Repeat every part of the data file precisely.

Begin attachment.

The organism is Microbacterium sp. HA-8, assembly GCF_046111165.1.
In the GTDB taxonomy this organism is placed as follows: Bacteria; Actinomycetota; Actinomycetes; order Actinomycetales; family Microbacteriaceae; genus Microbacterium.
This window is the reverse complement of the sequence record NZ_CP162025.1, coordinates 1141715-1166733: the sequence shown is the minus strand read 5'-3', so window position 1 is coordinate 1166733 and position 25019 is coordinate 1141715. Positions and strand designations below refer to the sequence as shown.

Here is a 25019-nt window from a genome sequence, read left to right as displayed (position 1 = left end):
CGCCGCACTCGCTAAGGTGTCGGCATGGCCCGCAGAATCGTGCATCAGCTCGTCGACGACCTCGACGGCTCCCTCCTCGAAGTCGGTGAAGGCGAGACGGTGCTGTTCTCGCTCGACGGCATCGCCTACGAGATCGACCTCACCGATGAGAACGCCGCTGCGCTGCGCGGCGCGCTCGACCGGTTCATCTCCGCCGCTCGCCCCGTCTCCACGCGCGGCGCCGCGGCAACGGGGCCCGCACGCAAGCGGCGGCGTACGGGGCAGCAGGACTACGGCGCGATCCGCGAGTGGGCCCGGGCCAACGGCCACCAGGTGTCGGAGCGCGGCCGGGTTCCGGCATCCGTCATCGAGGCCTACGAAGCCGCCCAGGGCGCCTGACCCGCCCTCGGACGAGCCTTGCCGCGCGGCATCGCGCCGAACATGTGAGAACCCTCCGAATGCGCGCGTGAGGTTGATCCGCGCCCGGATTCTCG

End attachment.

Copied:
The organism is Microbacterium sp. HA-8, assembly GCF_046111165.1.
In the GTDB taxonomy this organism is placed as follows: Bacteria; Actinomycetota; Actinomycetes; order Actinomycetales; family Microbacteriaceae; genus Microbacterium.
This window is the reverse complement of the sequence record NZ_CP162025.1, coordinates 1141715-1166733: the sequence shown is the minus strand read 5'-3', so window position 1 is coordinate 1166733 and position 25019 is coordinate 1141715. Positions and strand designations below refer to the sequence as shown.

Here is a 25019-nt window from a genome sequence, read left to right as displayed (position 1 = left end):
CGCCGCACTCGCTAAGGTGTCGGCATGGCCCGCAGAATCGTGCATCAGCTCGTCGACGACCTCGACGGCTCCCTCCTCGAAGTCGGTGAAGGCGAGACGGTGCTGTTCTCGCTCGACGGCATCGCCTACGAGATCGACCTCACCGATGAGAACGCCGCTGCGCTGCGCGGCGCGCTCGACCGGTTCATCTCCGCCGCTCGCCCCGTCTCCACGCGCGGCGCCGCGGCAACGGGGCCCGCACGCAAGCGGCGGCGTACGGGGCAGCAGGACTACGGCGCGATCCGCGAGTGGGCCCGGGCCAACGGCCACCAGGTGTCGGAGCGCGGCCGGGTTCCGGCATCCGTCATCGAGGCCTACGAAGCCGCCCAGGGCGCCTGACCCGCCCTCGGACGAGCCTTGCCGCGCGGCATCGCGCCGAACATGTGAGAACCCTCCGAATGCGCGCGTGAGGTTGATCCGCGCCCGGATTCTCG